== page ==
Klaus JansonDaredevilElektra
The Elektra Saga
Medium: comic
Year: 1984
Writer: Frank Miller
Artist: Frank Miller, Klaus Janson
Keywords: superhero
Series: << Daredevil >>, Elektra >>
Format: 192 pages
Website category: Comics
Review date: 17 October 2021
It's the graphic collection of a four-issue limited series, which itself was just collecting Frank Miller's long-running Elektra sub-plot from Daredevil on better paper. It is, though, really good. It's from an era when the pacing was punchy and you'd never guess that this very strong story has actually been torn from an ongoing monthly comic.
The material comes from Daredevil 168, 174-180, 182, 187-190 and Bizarre Adventures 28, but rearranged in chronological order and with lots of irrelevant pages chopped out. We see Elektra's early days at university, when she was just the daughter of the Greek ambassador and she and Matt Murdock became each other's first loves. We see her training. We see her many, many kills, some of which are... bloody hell.
"Please forgive an old man's indulgence, Elektra. He was yours to kill. But my pleasures are few, these days. And it has been such a long time since I have shot a Jew."
(On page 119, it's a big deal that Elektra thinks she's about to have killed her first innocent. I was surprised.)
We see how her life keeps entwining with Daredevil's and how they're enemies and yet also more. To be honest, I'm not the biggest fan of the character, but as part of Daredevil's story she works superbly. He's good, while she's... not so good. (It's complicated.) They're trying to defeat each other, but their feelings complicate things big time. Daredevil's a boy scout, so he knows what he's morally obliged to do. As for Elektra, she's never predictable and the presence of Murdock accentuates that tenfold.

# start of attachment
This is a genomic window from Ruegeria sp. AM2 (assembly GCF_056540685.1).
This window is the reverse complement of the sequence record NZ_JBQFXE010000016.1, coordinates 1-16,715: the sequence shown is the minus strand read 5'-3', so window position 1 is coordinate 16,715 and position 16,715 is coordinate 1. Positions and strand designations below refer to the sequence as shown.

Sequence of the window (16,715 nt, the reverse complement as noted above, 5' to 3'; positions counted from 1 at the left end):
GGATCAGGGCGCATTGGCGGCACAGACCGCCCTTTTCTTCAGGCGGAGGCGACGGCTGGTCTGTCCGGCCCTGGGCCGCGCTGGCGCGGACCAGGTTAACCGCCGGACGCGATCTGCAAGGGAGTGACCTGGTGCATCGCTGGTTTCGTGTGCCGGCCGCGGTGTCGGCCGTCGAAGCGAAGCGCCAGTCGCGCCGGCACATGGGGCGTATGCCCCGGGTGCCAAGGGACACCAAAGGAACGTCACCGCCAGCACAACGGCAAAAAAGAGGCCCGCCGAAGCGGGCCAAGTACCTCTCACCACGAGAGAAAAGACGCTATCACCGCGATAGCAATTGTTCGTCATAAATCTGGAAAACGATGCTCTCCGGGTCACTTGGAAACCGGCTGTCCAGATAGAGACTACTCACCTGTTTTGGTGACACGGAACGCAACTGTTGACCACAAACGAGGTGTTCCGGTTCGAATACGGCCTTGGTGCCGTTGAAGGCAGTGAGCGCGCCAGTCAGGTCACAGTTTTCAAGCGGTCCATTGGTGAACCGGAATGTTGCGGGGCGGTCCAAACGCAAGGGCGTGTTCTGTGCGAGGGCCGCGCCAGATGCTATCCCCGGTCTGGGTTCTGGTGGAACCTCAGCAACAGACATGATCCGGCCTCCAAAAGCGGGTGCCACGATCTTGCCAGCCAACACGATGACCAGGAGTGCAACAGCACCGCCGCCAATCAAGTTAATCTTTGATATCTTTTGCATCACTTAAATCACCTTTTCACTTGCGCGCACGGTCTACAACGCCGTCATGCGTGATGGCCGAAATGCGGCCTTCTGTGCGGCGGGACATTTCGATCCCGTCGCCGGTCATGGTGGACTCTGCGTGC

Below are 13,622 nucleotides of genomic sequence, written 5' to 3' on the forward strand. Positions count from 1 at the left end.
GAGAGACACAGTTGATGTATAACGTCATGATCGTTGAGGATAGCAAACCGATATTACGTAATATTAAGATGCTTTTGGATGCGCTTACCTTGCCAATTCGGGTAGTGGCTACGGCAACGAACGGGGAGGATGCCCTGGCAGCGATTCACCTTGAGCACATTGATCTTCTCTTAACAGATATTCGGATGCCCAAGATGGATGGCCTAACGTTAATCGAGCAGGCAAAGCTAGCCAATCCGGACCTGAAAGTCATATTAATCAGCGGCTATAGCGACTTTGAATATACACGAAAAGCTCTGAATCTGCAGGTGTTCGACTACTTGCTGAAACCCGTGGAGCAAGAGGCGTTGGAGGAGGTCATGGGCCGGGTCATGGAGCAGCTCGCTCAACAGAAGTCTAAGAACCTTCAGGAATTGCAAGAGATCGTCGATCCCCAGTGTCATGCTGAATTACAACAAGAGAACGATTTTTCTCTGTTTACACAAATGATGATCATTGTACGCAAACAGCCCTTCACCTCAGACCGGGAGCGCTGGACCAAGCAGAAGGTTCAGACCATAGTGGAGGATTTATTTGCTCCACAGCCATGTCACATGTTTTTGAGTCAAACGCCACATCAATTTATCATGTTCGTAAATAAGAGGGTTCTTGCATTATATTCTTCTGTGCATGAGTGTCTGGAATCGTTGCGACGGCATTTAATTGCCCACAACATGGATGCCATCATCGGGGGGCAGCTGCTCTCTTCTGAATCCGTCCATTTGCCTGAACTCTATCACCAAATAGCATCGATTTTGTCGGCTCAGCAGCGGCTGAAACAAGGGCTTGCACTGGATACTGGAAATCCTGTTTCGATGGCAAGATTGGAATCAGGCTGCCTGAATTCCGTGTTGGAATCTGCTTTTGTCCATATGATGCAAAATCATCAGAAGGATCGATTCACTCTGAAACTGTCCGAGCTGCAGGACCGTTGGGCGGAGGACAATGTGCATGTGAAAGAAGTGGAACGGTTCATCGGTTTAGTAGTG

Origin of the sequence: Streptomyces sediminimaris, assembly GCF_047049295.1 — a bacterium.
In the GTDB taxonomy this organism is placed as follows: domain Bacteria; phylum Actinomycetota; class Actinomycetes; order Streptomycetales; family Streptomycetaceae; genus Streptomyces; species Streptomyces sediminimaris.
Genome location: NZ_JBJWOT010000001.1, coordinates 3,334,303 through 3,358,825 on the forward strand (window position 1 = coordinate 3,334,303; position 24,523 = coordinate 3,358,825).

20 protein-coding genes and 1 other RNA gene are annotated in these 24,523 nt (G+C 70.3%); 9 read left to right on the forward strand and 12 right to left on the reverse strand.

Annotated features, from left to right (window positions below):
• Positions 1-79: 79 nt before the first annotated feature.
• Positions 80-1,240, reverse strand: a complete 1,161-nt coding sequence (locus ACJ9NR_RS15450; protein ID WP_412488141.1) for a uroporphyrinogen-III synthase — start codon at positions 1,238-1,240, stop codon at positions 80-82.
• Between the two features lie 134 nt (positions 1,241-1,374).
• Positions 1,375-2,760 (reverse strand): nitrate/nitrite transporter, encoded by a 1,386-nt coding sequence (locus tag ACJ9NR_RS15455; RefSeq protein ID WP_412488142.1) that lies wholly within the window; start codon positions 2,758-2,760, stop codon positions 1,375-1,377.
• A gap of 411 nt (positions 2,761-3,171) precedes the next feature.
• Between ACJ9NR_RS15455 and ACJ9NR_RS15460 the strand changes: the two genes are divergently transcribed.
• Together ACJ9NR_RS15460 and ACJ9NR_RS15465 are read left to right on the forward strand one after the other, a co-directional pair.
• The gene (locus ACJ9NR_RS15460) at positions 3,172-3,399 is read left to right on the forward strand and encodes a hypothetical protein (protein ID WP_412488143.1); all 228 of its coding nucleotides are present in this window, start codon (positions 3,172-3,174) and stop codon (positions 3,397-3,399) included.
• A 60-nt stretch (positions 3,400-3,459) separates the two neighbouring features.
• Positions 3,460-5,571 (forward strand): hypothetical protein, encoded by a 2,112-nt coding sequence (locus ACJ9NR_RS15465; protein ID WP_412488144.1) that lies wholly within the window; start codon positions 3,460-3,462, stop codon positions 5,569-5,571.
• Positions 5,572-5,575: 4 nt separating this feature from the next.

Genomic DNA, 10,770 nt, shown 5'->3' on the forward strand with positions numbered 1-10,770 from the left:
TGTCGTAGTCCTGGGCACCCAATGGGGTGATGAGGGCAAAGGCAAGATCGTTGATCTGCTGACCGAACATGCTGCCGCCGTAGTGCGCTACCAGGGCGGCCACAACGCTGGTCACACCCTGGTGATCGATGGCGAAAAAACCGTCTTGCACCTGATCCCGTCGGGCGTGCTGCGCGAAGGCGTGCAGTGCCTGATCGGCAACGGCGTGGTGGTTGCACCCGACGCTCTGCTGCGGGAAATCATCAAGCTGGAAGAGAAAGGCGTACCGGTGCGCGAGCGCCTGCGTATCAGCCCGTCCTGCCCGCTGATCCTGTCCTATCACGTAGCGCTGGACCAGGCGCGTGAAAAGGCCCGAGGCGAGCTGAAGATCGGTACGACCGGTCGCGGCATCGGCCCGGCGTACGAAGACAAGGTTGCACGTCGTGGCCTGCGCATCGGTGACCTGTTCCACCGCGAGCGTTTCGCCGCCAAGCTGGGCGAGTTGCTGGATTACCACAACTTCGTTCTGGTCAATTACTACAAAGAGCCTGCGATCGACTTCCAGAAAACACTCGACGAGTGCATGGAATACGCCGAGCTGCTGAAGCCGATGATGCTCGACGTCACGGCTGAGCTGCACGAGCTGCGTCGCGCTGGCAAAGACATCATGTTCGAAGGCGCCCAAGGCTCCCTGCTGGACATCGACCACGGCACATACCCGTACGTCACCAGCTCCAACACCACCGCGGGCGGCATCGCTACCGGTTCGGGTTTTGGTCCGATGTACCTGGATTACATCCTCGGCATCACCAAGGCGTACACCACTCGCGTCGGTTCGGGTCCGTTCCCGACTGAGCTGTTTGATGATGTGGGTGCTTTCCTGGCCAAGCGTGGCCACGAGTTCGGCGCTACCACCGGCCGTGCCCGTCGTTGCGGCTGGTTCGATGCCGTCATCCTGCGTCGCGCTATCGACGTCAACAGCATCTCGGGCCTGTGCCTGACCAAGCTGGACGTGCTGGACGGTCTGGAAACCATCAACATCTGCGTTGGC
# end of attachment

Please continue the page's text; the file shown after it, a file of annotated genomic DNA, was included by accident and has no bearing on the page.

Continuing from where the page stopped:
Her story is pretty extreme. Nothing is off the table. No one's safe when she's around, including Elektra herself. (Did she need to kill those guards on p105?) It's also good for Bullseye, incidentally. He's always been in danger of looking like Daredevil's patsy, but his material here from p106 onwards makes you take him seriously again. In prison, he's scary. (And wow, the Punisher is a bastard.) Everything with Stick and the Hand works.
Design-wise, the character's brilliant. Her iconic red outfit makes her a perfect match for Daredevil. They're the same, yet different and both instantly recognisable. They're both athletes in skin-tight red from head to foot. Elektra's showing more flesh, as is normal for a comic book superheroine, but she's still wrapped in red from headband to boots. Also, sai are a brilliant choice of weapon for her. Miller realises halfway through that they allow ultra-violence that the Comics Code can't touch. If a sai impales you, it's the perfect length to make your clothes protrude on the other side. It's gruesome, yet bloodless.
There's a nice touch in the Japanese terminology, incidentally. "Genin" and "jounin" are unusual but well chosen words, meaning "low-ranked ninja" and "high-ranked ninja", although they've transliterated the latter as "jonin".
You'd expect a cut-down version to be weaker than the original, but here it's arguably improved it. It goes like the wind, with shocking story developments. It triumphantly reframes the material to turn Elektra into the sinister protagonist. It's cool to read it alongside with other reprints of the same Daredevil issues, which become effectively other storylines that had been happening offscreen. It's really good.